Colstrip is one of the top CO2 emitters in America, reporting carbon emissions of 141 million tons between 2013 and 2022, according to EPA data. Only eight power plants in the country emitted more over that time. Oregon passed a law in 2016 that required its power companies to be out of coal by 2035, a deadline it later moved up to the beginning of 2030. Washington followed with its requirement to remove coal from the state’s electricity supplies by 2025.
Those efforts sparked a fierce backlash in Montana, where the Legislature passed a law in 2021 that would impose financial penalties on any utility that failed to keep up with annual maintenance payments for Colstrip. The law was later struck down in federal court (Energywire, Oct. 12, 2022).
The utilities, too, found themselves deadlocked over the plant’s plight. NorthWestern has said it intends to run the plant until the 2040s, while Talen has said it intends to operate the plant as long as it is profitable to do so. That ran contrary to the wishes of utilities in the Pacific Northwest, which pushed to shut down the facility in 2025.
Yet the companies could not agree on the rules needed to close the plant: The Pacific Northwest utilities, which collectively own 70 percent of the plant, said a simple majority vote was needed to shutter Colstrip. Talen and NorthWestern argued that a unanimous vote was needed.
The two sides entered arbitration but have thus far been unable to find agreement.
The transfers bring that fight to an end. In February, the Billings Gazette reported Portland General Electric and PacifiCorp will now exit Colstrip in 2030 instead of 2025, as they had initially planned.
Puget will transfer its 25 percent stake to Talen at the end of 2025, while Avista will turn over its 13 percent share to NorthWestern. In both cases, the deal calls on the Washington utilities to turn over their voting rights on plant operations to Talen and NorthWestern before 2025. The deal also calls on Puget and Avista to assume responsibility for all environmental remediation costs incurred prior to 2025, with future cleanup costs picked up by their Montana counterparts.
In an email, a Puget spokesperson said the utility has been an advocate for “collaborative solutions” and said the deal would satisfy parties in Washington and Montana.
“PSE is focused on backfilling the significant amount of energy provided by Colstrip with renewable generation in accordance with CETA as well as our Beyond Net Zero carbon goal,” Melanie Coon wrote.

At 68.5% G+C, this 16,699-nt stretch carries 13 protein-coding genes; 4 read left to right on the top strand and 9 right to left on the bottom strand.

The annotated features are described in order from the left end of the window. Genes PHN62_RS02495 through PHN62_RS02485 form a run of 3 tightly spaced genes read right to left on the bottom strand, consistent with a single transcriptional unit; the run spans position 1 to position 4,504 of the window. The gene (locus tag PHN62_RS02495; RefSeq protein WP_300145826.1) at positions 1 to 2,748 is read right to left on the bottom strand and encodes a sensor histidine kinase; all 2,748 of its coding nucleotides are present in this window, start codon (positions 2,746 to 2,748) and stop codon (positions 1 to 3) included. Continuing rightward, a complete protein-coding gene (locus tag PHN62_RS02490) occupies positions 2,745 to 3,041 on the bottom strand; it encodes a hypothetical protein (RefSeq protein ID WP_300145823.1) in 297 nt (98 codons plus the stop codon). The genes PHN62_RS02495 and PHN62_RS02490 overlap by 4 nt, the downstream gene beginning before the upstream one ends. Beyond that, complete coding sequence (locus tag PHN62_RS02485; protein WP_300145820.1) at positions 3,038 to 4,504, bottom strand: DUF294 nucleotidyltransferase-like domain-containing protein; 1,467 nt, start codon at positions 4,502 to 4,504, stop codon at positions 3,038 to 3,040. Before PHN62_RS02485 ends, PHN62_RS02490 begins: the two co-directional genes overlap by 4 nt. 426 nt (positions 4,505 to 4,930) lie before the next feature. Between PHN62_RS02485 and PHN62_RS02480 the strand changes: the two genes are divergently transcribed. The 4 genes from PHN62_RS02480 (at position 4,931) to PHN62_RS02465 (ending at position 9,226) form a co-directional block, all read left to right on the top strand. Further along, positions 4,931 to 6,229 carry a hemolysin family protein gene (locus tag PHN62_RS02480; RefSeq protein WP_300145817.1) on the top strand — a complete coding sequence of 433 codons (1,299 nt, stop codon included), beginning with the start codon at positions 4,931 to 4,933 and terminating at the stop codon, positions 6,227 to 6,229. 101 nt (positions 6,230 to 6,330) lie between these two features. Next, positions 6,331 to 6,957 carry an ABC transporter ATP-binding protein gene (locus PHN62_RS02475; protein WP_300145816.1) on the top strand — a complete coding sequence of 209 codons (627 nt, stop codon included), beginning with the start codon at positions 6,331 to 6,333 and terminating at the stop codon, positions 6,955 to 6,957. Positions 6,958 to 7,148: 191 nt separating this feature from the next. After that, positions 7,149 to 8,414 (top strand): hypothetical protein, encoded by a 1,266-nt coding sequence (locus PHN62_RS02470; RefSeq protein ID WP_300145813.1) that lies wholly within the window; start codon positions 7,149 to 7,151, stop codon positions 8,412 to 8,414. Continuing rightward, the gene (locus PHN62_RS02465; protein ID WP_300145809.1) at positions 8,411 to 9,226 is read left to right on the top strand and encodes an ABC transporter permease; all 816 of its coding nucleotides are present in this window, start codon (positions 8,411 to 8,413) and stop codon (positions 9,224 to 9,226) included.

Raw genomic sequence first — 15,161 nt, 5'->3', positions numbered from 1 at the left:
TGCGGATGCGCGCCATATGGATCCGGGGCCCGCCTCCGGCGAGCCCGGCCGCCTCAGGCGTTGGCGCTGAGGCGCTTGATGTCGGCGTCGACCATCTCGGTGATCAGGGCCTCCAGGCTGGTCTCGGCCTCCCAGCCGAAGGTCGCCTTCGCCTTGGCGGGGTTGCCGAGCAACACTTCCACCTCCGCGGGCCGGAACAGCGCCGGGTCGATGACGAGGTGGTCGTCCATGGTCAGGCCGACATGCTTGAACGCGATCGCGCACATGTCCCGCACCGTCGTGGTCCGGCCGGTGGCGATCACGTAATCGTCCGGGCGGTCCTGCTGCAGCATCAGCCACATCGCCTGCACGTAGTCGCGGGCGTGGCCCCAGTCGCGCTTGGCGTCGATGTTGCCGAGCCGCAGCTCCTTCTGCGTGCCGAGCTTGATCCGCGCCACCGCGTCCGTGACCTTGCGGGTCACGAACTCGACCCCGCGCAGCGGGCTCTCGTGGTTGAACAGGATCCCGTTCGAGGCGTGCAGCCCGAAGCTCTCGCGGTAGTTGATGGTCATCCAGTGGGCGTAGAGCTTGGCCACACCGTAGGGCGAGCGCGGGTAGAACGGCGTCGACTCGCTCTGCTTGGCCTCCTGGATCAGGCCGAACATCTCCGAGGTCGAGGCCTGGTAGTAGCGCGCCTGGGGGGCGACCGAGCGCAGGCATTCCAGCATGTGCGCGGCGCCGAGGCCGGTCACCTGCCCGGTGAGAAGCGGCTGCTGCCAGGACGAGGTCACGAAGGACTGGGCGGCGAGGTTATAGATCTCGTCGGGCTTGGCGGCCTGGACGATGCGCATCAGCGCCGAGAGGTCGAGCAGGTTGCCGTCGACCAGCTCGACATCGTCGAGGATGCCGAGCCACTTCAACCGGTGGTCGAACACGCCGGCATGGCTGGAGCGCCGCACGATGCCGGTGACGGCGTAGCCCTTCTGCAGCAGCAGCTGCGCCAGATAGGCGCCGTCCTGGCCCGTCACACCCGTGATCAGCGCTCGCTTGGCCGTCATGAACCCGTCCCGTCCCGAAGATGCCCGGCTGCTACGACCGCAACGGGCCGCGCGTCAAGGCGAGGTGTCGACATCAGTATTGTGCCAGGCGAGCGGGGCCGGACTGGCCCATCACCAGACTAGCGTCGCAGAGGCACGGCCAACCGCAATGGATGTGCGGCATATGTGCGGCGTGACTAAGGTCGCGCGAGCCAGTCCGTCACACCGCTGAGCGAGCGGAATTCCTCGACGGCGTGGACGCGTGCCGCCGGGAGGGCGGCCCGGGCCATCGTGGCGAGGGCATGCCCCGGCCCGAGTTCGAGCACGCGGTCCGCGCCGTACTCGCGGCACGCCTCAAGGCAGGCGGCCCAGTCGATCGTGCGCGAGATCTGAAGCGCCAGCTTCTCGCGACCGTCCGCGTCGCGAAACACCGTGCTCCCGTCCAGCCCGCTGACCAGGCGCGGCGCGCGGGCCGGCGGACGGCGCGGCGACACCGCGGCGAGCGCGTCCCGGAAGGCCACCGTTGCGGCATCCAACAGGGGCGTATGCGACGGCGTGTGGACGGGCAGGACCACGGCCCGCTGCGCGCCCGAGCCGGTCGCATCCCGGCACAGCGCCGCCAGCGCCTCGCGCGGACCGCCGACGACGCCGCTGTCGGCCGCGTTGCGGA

Annie Gannon, an Avista spokesperson, said the transfer would satisfy its legal obligation in Washington state.
“Avista and NorthWestern don’t, on their own, have the ability to unilaterally determine future emissions reductions at the plant, so that is not something that could be addressed through this agreement,” she wrote in an email.
Environmentalists said they were concerned by the transfer, saying Washington ratepayers could pay for upgrades before 2025 that would help the plant stay open into the future. State officials said they were monitoring spending to ensure that didn’t happen.
Cleanup obligations can be tricky to calculate, because it’s difficult to determine when environmental damages were incurred, said Lauren McCloy, a former Inslee adviser who now serves at the policy director at the Northwest Energy Coalition. The longer the plant runs, the greater the risk that Washington ratepayers will be stuck with a large cleanup bill, she said.
“It is broadly concerning,” McCloy said.
When Washington passed CETA in 2019, many assumed the state’s utilities would negotiate the closure of Colstrip, she said. But the prospect of the plant running into the future raises new questions about how Washington is tracking Puget and Avista’s wholesale market purchases, which could include coal power from Colstrip.
“How do we know what they are buying is not coal,” McCloy said, adding, “We don’t really know because those records, as far as I know, are going to be not public.”
An Inslee spokesperson downplayed those worries, pointing to a state regulation that caps utilities’ market purchases at 20 percent of their power demands between 2030 and 2045. But such measures did little to calm the worries of environmentalists, who noted California has long struggled to limit imports of coal-generated electricity despite a litany of environmental regulations.
In Colstrip’s case, the exit of the two Washington utilities means more of the costs of running the facility will fall on its remaining owners. That could place growing strains on the plant. When owners exited large coal plants in Arizona and New Mexico in recent years, shutdowns soon followed, said Long, the NRDC official.
The difference in Colstrip’s case is that Montana’s political leadership has remained steadfast in its attempts to keep the plant open, he said. Maintenance payments by Avista and Puget prior to their exit could also help keep the plant running.
“They might be propping up the ongoing operation and therefore undermining emission reduction from the plant, which should be of interest to Washington regulators,” Long said. “I am surprised we haven’t seen the commission, [Department of] Ecology and the governor’s office wanting to dive into these details.”